This is a great post (complete with photos) from Jessie. Last year she was a volunteer on the farm. This year we plan to pay her for some hours. That this post’s title references one of my favorite songs about the apocalypse makes a good thing even better.
Sure, it’s winter, but we’re busy planning and preparing the farm for the imminent growing season. (We’ll be flush with seedlings soon!) I started working on the farm last May. I met Mike and Gheda more than ten years ago and our lives lead us down different but occasionally convergent paths. I am very glad to know them and I am perhaps even more glad that they have started the farm. It has been a joy to come by every week and spend time with my friends and young Milo and work on the farm. A slightly back tweaking and at times a sweaty joy, but an absolute joy nonetheless.
I also got to meet and work alongside other interesting and kind people. They were funny as well, which is a bonus when you’re looking at crates of shallots that need to get in the ground or rows upon rows of tomatoes that need harvesting.
Continue reading There Will be Snacks There Will
This week we seeded out our first 600 plants for the 2012 season. We started kale, lettuce, pac choi, broccoli, bunch onion and broccoli rabb which we will transplant to the field (under low-hoops) in mid-March. For the last couple months, I had been feeling a lot of nervous energy and apprehension about the new season. [...]
I’m convinced that every year we’ll mess something up horribly. For us, this year, it was tomatoes. Boy we blew it! Way back in February, for inexplicable reasons, we started three-times more tomato plants than we needed. This meant we spent 3x more time and 3x more energy than we should have. This inane effort left [...]
If there’s one thing I’m not it’s a pitchman. That said, I’ve been using our seeders a lot lately and boy do I love our seeders! They’ve transformed the most painfully-tedious job in the garden into a quick and efficient joy. Most cheap seeders do little more than dump seed in a straight line. In contrast, we run two precision seeders on our tiny farm. They are a bit more expensive but they are very worth it as they reduce both wasted seed and time spent thinning.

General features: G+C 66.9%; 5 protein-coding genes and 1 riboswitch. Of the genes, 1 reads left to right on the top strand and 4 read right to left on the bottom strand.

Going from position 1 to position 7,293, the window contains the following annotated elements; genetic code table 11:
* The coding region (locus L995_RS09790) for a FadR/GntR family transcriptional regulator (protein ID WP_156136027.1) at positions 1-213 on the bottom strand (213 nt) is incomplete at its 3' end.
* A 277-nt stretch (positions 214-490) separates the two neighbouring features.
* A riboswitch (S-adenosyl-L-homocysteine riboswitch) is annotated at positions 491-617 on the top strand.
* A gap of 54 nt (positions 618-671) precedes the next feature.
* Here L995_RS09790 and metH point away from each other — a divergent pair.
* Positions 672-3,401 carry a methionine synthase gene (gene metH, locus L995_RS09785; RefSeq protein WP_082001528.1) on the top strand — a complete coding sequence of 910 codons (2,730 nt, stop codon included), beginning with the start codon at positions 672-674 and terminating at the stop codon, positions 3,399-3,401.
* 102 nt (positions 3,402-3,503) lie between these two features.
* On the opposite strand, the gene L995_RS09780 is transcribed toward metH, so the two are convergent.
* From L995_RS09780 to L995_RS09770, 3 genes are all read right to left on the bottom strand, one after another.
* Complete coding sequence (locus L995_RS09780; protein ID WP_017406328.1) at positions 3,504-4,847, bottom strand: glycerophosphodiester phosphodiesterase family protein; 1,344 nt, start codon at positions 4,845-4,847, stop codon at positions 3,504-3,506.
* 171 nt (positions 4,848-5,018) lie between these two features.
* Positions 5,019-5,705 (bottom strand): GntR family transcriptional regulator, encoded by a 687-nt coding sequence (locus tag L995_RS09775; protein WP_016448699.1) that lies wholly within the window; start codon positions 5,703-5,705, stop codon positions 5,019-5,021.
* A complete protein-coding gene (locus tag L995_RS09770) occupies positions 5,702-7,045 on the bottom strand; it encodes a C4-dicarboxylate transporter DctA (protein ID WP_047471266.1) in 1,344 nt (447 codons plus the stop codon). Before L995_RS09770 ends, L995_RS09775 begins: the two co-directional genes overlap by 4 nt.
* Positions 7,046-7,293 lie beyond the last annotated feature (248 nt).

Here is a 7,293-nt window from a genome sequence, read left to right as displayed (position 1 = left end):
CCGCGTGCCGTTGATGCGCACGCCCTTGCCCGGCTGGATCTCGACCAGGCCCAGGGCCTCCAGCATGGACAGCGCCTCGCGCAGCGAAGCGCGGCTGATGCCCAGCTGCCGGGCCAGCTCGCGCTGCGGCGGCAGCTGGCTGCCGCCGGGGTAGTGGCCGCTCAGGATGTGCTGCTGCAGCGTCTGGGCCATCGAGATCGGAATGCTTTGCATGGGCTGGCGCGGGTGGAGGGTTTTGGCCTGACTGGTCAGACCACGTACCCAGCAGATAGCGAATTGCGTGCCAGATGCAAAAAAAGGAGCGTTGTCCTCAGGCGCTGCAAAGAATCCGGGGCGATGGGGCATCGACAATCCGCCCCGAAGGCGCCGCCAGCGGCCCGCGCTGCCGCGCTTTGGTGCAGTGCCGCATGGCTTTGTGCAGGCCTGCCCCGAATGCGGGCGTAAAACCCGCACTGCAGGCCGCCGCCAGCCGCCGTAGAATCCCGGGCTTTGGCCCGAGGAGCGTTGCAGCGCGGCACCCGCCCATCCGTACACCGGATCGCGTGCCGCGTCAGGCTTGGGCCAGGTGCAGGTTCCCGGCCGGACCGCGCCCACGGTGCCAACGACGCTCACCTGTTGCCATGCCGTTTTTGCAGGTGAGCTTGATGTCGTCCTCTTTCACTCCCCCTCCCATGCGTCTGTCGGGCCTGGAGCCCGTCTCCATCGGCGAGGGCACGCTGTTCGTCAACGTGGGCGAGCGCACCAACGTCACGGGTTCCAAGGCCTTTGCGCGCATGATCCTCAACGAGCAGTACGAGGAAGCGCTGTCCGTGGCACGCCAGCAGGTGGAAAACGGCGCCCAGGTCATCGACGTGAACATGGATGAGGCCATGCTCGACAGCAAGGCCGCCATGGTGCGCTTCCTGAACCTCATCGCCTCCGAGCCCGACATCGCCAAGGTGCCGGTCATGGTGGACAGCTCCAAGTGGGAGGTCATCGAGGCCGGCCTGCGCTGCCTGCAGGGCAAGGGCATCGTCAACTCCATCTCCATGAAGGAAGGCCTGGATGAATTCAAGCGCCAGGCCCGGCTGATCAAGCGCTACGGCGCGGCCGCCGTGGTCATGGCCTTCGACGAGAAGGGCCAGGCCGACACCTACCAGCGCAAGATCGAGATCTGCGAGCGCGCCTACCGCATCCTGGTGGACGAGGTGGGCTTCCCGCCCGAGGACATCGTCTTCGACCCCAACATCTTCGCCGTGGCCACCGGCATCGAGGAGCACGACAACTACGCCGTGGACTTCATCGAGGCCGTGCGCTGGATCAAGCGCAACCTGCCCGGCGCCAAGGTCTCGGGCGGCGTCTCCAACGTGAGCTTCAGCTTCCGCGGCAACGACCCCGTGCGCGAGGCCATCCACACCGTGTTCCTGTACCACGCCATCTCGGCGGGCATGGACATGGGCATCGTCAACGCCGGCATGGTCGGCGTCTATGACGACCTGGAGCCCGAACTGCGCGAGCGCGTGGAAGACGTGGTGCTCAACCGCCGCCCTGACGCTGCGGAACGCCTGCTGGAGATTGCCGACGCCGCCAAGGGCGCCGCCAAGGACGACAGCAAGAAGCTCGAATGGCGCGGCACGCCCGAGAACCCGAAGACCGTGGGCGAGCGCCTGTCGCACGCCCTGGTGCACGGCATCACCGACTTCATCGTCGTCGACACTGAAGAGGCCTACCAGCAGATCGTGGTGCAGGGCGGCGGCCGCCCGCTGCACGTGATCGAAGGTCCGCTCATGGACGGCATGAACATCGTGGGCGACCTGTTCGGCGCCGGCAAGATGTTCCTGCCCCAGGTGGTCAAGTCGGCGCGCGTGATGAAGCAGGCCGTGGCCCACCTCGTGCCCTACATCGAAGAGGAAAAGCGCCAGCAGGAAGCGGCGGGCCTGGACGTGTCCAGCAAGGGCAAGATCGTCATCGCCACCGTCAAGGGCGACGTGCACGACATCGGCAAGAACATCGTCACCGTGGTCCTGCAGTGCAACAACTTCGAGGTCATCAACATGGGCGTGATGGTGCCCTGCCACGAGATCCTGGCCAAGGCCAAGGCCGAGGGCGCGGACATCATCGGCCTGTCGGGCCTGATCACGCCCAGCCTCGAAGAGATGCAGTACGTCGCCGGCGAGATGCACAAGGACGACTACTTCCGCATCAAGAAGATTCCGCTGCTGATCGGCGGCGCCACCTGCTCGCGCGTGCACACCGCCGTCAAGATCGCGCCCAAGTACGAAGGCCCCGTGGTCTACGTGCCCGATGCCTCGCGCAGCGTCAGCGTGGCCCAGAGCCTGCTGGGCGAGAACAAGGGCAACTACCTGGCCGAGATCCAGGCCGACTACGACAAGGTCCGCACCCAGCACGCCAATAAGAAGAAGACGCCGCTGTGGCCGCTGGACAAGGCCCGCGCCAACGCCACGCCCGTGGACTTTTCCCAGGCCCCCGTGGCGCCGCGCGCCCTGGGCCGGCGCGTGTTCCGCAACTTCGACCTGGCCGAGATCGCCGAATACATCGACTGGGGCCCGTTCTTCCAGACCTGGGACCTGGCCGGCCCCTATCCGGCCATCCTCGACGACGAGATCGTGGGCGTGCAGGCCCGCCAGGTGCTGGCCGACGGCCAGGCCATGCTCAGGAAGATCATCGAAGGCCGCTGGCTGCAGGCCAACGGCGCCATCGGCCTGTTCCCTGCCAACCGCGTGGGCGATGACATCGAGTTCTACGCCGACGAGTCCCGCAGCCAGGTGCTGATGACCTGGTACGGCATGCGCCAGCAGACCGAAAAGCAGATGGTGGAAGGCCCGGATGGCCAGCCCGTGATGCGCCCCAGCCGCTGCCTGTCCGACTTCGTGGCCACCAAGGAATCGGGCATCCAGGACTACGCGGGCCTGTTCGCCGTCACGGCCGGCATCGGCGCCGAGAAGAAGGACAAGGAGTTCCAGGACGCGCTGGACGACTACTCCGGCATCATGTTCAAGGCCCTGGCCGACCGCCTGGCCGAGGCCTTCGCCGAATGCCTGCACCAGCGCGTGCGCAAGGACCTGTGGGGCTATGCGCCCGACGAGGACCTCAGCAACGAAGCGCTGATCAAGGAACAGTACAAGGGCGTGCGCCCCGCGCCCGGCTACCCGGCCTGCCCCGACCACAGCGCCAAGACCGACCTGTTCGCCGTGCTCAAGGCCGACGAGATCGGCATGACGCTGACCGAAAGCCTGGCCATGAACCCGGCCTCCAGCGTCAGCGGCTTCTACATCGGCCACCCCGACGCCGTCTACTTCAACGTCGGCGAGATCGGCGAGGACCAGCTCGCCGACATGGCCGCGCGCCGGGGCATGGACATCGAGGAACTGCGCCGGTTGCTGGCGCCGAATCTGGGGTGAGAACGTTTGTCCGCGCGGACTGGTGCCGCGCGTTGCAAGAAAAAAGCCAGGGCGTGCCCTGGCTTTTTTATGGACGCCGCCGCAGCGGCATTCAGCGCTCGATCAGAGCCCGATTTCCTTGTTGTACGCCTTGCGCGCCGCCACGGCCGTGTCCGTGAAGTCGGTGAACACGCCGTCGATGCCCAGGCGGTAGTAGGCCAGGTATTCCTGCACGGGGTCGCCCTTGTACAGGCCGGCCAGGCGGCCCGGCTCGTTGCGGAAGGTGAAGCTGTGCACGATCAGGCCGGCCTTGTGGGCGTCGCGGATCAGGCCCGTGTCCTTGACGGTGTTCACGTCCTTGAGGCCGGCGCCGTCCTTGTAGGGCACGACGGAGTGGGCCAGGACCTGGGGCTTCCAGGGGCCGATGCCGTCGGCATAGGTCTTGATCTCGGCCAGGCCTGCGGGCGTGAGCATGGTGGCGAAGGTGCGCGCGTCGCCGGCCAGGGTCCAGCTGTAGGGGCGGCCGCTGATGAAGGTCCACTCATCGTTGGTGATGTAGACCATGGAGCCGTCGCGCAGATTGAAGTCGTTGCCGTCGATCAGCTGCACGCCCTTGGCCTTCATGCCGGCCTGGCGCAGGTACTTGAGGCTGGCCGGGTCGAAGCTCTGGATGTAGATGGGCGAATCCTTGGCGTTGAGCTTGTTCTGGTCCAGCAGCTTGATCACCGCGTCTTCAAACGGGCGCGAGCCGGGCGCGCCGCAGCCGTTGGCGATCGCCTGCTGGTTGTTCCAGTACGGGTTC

Our first unit is a four-row precision seeder we bought from Johnny’s Select Seeds. It’s a great little tool that we use for lettuce, spinach, arugula, radish, turnips, pelleted carrot and sometimes beets. The seeder runs on a axle, drilled to accept different size seed. By sliding the axle back and forth between the drive wheels, one can select the hole size appropriate for the desired seed. We fill all four hoppers to “carpet seed” our cut and come again greens. We fill the first and third hoppers to seed our root veggies. Either way, the seeder drops a predictable amount of seed with uniform spacing. We’ve had very good luck with this seeder.
Continue reading Seeders
This year we’re multicropping the 1/4 acre garden plot at our home in downtown Longmont, Colorado. That’s to say we are growing multiple crops on the land within a single growing season. Our goal is to plant all the beds two or three times this year. And now, with spring arugula and spinach done, were laying in our second plantings. Multicropping complicates rotations and puts a lot of pressure on the land. But we have no choice. It’s something we have to do at Longmont this year.
Regular readers may know we are working two pieces of land this season. The first is the urban 1/4 acre. The second is a two acre parcel in Gunbarrel, Colorado; about twenty minutes from our home. It sounds fantastic and we are very grateful but it’s not perfect. The problem is that we have a very serious weed issues at Gunbarrel that prevent us from direct seeding there. We’re okay transplanting that land because the transplants, being relatively large when they go in, have a leg up on the weeds. But when we seed directly the weeds rise ahead of the crops and shade them out. We can’t even hand weed the seeded bed because the disruptions caused by weeding are enough to foil germination. Continue reading Multicropping The Urban Farm